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Subject: How did this game manage to be called Shogun? rss

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Graham Smallwood
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I thought Samurai Swords was originally titled Shogun, and it got sued by the publisher of the book Shogun.
 
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Luke Morris
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I have the original "Shogun" before it became Samurai Swords.
I would guess that as "Shogun" is a historical term then a game is allowed to be given that name in present day.
Perhaps I'm wrong though as I'm just assuming, and we all know what assuming does...
 
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Anthony Simons
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Sued? Really?

I don't know about that, but they certainly changed the name. A few publishers have used Shogun as a game title (AH, Ravensburger and MB off the top of my head) so it is hardly a title anybody owns the rights to - so why they changed it escapes me; perhaps you're right.

As this is a German game it is highly unlikely the Clavell estate or the publishing house responsible for his work will be taking action; the laws are probably a little different (as evidenced in the use of old movies' and movie stars' names in Traumfabrik).
 
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J Mathews
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As I understand it, the publisher of the book thought that the families and situation depicted in the game was too close to what was in the book so they threatened to sue and so MB backed off the title. I don't understand how they could have won though becuase both the game and the book are base do the same historical time period so that the family names are going to be the same, that's what they were.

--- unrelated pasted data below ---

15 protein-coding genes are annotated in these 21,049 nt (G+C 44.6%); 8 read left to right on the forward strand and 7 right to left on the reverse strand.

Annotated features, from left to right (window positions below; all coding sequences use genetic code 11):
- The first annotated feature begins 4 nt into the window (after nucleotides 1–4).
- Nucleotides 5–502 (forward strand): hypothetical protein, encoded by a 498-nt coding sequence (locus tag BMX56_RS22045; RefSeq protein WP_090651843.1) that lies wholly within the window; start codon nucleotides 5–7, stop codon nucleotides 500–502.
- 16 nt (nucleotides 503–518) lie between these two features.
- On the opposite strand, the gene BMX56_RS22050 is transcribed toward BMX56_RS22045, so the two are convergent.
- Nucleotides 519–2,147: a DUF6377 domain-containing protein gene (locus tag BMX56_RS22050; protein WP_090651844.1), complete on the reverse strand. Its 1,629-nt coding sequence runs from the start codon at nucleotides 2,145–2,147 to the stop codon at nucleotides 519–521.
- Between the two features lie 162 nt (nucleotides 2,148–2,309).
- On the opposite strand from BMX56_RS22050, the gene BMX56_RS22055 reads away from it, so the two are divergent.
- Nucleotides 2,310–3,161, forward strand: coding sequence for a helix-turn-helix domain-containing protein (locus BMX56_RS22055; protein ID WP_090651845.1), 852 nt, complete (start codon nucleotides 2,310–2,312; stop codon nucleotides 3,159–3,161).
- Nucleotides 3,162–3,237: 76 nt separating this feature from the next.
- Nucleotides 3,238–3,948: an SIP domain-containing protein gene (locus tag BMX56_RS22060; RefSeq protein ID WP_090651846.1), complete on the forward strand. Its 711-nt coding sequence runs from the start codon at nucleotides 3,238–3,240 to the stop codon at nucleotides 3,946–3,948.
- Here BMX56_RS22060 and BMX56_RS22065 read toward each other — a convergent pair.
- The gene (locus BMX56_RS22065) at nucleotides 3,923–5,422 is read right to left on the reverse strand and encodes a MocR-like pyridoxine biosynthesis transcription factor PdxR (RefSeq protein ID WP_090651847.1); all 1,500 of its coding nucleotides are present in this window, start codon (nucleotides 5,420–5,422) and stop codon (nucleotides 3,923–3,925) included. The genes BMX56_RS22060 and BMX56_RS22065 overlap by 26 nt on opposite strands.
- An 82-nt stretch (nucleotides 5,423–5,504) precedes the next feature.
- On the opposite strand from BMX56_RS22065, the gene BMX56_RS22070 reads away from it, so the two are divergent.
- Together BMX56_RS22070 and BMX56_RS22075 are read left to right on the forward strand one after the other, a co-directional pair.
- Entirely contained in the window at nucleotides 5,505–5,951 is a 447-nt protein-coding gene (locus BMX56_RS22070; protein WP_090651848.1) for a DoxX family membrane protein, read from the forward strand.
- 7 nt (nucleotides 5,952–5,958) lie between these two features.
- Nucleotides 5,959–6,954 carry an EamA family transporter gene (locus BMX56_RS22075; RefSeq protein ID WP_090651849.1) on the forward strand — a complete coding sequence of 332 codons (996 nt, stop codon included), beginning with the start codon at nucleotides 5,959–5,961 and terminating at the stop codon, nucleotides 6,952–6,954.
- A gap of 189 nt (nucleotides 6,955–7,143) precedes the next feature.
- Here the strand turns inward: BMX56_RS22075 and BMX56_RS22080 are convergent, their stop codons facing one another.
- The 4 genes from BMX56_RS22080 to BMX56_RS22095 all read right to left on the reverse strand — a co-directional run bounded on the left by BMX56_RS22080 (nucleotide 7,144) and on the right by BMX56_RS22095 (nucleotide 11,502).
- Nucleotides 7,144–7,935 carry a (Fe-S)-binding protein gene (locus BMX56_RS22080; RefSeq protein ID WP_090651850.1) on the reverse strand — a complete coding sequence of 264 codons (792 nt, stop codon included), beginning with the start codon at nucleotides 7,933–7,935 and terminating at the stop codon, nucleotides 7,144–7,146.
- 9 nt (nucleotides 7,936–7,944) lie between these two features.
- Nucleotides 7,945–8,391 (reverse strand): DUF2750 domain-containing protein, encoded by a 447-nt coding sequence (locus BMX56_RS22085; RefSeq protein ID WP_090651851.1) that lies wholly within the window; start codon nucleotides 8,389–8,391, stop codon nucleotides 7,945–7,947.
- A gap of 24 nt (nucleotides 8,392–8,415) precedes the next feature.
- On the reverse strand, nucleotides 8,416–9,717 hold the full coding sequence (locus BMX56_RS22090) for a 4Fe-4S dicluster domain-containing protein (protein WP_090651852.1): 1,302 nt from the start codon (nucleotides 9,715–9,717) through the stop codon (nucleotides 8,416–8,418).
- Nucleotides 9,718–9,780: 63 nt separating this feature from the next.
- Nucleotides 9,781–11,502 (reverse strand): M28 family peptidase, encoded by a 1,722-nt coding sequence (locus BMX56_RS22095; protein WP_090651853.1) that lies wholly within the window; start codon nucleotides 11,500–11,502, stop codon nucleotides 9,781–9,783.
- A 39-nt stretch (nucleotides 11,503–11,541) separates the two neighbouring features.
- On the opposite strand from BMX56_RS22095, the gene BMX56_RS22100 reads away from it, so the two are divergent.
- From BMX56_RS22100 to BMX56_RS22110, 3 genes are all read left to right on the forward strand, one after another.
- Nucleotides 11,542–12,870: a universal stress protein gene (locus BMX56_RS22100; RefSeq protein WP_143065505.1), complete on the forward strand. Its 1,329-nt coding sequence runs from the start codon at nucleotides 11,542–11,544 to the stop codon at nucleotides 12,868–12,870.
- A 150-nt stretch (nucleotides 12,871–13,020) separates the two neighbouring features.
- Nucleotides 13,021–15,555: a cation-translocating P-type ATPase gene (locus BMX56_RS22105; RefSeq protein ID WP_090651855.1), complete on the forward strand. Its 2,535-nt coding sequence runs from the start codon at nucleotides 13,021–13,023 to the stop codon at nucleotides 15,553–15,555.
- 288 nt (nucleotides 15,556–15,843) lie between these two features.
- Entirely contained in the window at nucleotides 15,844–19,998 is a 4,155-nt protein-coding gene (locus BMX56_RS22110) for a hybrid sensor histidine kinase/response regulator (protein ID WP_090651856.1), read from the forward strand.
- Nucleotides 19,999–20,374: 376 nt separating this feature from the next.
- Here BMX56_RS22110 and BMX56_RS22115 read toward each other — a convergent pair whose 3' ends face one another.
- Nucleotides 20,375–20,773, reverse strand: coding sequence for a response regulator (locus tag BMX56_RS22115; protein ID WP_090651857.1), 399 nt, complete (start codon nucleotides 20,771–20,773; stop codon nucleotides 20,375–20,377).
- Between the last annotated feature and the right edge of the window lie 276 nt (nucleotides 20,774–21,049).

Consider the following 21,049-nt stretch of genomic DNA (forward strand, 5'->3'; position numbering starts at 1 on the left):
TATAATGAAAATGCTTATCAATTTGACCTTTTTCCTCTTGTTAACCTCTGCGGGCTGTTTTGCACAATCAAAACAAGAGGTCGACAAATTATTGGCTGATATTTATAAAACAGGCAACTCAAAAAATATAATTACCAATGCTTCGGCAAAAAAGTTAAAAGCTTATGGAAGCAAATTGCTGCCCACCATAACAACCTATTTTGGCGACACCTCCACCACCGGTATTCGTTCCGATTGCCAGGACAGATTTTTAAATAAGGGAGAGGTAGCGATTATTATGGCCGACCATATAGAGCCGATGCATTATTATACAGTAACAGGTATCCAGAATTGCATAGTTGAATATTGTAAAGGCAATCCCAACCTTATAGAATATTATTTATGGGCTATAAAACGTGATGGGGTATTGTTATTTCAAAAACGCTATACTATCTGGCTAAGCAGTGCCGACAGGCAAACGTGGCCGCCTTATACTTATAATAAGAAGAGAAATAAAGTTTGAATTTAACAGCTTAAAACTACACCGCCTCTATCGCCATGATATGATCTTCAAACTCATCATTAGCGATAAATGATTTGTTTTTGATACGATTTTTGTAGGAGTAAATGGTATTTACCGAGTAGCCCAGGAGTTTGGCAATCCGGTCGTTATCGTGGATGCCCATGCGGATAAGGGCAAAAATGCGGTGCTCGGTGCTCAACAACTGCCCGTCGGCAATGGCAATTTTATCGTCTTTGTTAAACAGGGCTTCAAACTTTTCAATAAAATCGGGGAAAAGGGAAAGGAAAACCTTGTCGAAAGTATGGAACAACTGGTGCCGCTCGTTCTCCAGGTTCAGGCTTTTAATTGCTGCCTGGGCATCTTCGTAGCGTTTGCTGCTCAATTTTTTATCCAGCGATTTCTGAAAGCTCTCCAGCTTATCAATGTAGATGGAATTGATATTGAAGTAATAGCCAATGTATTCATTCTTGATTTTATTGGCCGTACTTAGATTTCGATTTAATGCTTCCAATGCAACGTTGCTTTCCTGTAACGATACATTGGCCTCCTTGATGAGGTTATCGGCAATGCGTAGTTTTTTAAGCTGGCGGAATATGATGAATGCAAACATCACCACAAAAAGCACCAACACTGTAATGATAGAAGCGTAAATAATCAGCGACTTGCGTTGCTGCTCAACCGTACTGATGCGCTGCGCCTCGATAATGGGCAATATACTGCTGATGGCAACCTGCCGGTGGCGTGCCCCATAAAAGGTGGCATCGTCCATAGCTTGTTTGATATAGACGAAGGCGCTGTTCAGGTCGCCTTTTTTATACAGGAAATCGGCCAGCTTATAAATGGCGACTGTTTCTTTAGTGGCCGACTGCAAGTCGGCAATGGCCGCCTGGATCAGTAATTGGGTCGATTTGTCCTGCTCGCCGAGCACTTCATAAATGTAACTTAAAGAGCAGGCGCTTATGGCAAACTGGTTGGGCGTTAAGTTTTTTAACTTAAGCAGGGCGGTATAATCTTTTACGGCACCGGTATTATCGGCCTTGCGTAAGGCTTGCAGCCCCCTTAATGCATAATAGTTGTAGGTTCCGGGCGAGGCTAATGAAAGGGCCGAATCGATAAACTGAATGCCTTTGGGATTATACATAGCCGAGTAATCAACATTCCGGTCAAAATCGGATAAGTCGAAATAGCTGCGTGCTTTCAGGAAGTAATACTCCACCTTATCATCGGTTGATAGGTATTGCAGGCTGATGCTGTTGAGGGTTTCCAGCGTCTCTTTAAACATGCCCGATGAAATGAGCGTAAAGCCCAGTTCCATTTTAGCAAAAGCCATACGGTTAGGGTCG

The work 'shogun' is a legitimate and historical Japanese word. I find it difficult to believe that it can be trademarked well enough that it can't be used. It would be like trademarking the word 'president' (I know they don't mean the same thing). Doesn't make sense.
 
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Henry Rodriguez
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This question relates to trademark law, my legal specialty. Using the term Shogun as a trademark (e.g. title of a product such as a boardgame) can be legitimately used to prevent others from using that term (or a similar term) for the same or similar product.

Thus it could be possible for the producers of this Shogun to prevent subsequent game publishers from using the term. However, had MB still been producing its boardgame under the title of Shogun, then they would not likely have permitted this new game from being marketed.

Now, I do not know the facts underlying MB's decision to change the name of its boardgame. But it is unlikely it was due to another company's use of the term as a title of a book. Titles of individual books cannot be trademarked (e.g. Monster Manual can because it has been used as a title for a series of books).

Lastly, though trademark laws are completely territorial (differ from country to country), a German company marketing a product in the U.S. would still be subject to US trademark law and US companies with superior rights in a trademark.

Feel free to present other questions.

Good night and good luck,

Henry Rodriguez, Esq.
 
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Paul - the
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I think there was a game called "James Clavell's Shogun" based on the book which is why the Shogun game had to change name to Samurai Swords.
 
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Sifu
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I think it's a tribute to the Shogun of Harlem.

Sho'nuff!!!!
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